SAT Test Taking Tips
The SAT is one of the most important tests students will face in their high school career. Scoring well on the SAT can help students gain admittance to the college of their choice, and is a key component in the success of any college education. As an aptitude test, the SAT can be difficult to study for as there are no rhetorical questions to be addressed. Memorizing the dates of the Spanish Revolution isn't going to help you on this exam. But there are ways of preparing for the SAT. Sample tests and practice questions will get you familiar with the kinds of questions you will be facing. In addition to improving your score on the SAT, there are things you can do to prepare for the rigors of the test itself.
Let's take a moment or two to look at the SAT, and discuss some tips on maximizing your test performance.Take the PSAT
One of the best ways for students to gauge their performance on the SAT is by taking the Preliminary SAT. The PSAT offers students the chance to familiarize themselves with the types of questions that will be included on the SAT, the format of the test itself and the time constraints associated with the exam. For students who are susceptible to test anxiety, the PSAT provides a sort of test run, allowing them to get a hands on feel for the test and the testing environment.
Once students have taken the PSAT, they can review their scores and work with their high school teachers and counselors to improve their skills in any areas of the test in which they performed poorly. Students who are unhappy with their PSAT scores, may want to consider some of the online study guides and sample questions to help them better prepare for the SAT itself.
Are There Free SAT Practice Study Guides & Exams?
Studying for the SAT can be problematical. The test is designed to gauge a student's aptitude and ability to think logically, consequently there are no set questions and answers that can be learned or memorized. However, students can prepare themselves by answering practice questions, and by taking practice tests, provided by the College Board, the official administers of the SAT testing program. These sample questions and tests are similar to what will be found on the official SAT, and can give students a good idea of what to expect come testing time.
Know Where You're Going
Preparing for the SAT goes beyond studying for the exam. It is important to prepare yourself for exam day itself. Make a note of the scheduled date of the SAT, and of where the test is being held. If you are unfamiliar with the location, locate precise directions and be certain that you know how to get to the testing place. Plan on arriving at least 30 minutes before the test is set to start to give yourself time to check in, get seated and be ready to begin the exam.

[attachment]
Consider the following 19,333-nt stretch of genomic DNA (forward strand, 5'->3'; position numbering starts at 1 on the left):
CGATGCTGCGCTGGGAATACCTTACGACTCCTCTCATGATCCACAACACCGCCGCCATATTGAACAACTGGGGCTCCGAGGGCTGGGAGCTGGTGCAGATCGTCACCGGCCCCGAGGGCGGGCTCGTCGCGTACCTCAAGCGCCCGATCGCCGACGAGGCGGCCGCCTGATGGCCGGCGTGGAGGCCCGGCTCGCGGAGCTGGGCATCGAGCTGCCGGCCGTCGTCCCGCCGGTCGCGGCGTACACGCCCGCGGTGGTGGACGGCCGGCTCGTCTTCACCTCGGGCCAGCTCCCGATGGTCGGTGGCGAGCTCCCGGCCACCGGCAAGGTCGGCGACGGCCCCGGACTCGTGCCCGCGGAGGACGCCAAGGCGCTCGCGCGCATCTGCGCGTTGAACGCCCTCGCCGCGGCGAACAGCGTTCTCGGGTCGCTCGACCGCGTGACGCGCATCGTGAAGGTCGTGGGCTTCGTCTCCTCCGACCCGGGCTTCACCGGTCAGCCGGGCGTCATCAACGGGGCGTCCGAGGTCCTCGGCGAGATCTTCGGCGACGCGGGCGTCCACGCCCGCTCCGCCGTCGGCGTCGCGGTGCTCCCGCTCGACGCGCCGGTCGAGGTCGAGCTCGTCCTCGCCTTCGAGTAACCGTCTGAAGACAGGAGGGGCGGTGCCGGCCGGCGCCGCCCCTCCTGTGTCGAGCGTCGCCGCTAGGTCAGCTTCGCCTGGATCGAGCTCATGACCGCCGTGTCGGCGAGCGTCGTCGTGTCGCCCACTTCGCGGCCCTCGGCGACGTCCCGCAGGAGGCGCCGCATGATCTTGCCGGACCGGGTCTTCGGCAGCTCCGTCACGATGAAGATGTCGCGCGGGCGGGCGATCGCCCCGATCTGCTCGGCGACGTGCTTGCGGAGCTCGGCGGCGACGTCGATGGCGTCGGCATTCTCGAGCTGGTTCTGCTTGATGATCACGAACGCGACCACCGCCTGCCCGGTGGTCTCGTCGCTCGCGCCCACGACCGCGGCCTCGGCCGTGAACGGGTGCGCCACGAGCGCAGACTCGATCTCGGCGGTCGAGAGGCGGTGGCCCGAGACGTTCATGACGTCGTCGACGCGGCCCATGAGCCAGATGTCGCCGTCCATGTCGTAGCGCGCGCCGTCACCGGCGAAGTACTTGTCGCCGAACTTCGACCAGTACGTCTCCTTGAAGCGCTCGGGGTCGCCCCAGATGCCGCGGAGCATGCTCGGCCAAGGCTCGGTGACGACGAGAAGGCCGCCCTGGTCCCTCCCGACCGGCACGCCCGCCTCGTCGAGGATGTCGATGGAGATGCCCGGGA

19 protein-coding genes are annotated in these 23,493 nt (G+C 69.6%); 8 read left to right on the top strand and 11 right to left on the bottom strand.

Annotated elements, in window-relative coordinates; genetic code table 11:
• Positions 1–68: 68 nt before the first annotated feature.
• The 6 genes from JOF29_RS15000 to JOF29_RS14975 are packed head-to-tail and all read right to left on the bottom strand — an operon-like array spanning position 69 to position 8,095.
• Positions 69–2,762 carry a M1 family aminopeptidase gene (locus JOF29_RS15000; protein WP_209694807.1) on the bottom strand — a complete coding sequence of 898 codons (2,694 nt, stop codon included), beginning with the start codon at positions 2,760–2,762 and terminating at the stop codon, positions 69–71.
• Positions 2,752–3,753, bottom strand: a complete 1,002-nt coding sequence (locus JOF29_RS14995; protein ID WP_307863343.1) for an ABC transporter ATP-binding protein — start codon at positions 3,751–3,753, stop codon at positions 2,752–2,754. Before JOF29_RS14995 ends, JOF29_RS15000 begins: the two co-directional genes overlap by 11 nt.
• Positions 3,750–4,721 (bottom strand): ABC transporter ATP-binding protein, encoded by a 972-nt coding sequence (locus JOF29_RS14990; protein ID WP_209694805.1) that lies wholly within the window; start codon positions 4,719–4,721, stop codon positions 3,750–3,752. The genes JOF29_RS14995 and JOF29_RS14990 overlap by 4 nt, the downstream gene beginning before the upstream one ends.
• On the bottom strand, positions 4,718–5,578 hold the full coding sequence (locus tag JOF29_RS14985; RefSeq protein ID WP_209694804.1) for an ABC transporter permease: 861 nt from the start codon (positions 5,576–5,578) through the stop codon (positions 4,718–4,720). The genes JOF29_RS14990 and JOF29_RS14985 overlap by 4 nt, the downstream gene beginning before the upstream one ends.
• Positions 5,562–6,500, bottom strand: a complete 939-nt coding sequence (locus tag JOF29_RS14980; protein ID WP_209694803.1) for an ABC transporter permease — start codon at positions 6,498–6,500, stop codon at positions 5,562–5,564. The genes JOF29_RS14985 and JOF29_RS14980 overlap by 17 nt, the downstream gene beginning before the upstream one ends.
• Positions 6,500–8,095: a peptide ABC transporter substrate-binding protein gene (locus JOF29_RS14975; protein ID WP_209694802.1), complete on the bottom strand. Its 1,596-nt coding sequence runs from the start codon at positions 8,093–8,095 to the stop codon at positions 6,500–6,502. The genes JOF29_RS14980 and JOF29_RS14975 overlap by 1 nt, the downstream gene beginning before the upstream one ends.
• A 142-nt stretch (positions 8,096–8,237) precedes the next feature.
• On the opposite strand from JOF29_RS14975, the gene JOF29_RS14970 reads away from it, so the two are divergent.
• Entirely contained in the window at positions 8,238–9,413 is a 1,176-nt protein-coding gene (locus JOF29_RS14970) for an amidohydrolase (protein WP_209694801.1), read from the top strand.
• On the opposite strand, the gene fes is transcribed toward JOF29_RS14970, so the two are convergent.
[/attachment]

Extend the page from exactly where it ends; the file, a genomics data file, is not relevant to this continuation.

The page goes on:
Get a Good Night's Sleep
If you have prepared for the SAT the best thing you can do the night before the exam is to get to bed early and get a good night's sleep. If you are unprepared, no amount of late night cramming is going to significantly improve your score. You will definitely benefit from being well rested and clear headed when the testing procedure begins.
Eat a Healthy Breakfast
Make a point of eating a light, but healthy breakfast on the morning of the test. You will need fuel to keep you alert and on point throughout the exam, so don't skip the most important meal of the day. Try to avoid a heavy breakfast, as this can result in fatigue as the morning progresses. Eat light and sensibly and you will be ready to tackle the SAT.
Don't Leave Anything Unanswered
Unlike most tests you will face in high school, the SAT does not penalize you for wrong answers. You are awarded points for every question you answer correctly, so be sure to answer all of the questions on the test. Even if you feel you have to guess, do so. Leave no question unanswered.
Go for the Easy Ones First
As you work your way through the exam, skip any questions that you find difficult. Concentrate on the questions you know the answers to first, and return to any unanswered questions later. While you want to answer every question on the SAT, you don't want to waste valuable time puzzling out an answer to a question that has you stymied while there are three questions waiting that you know off the top of your head. Prioritize, and finish the questions you know first. If necessary, you can return to the questions you didn't know the answers to and at least make an educated guess.
Don't Lose Track of Time
The SAT is a timed exam, with 25 minutes allotted to each section of the test. It is important that you are aware of the passage of time. Pay attention to the clock, and listen for the proctors when they announce the upcoming intervals. The proctors will make an announcement when there is five minutes left to the current section, so be prepared to finish your worksheet and wrap things up quickly.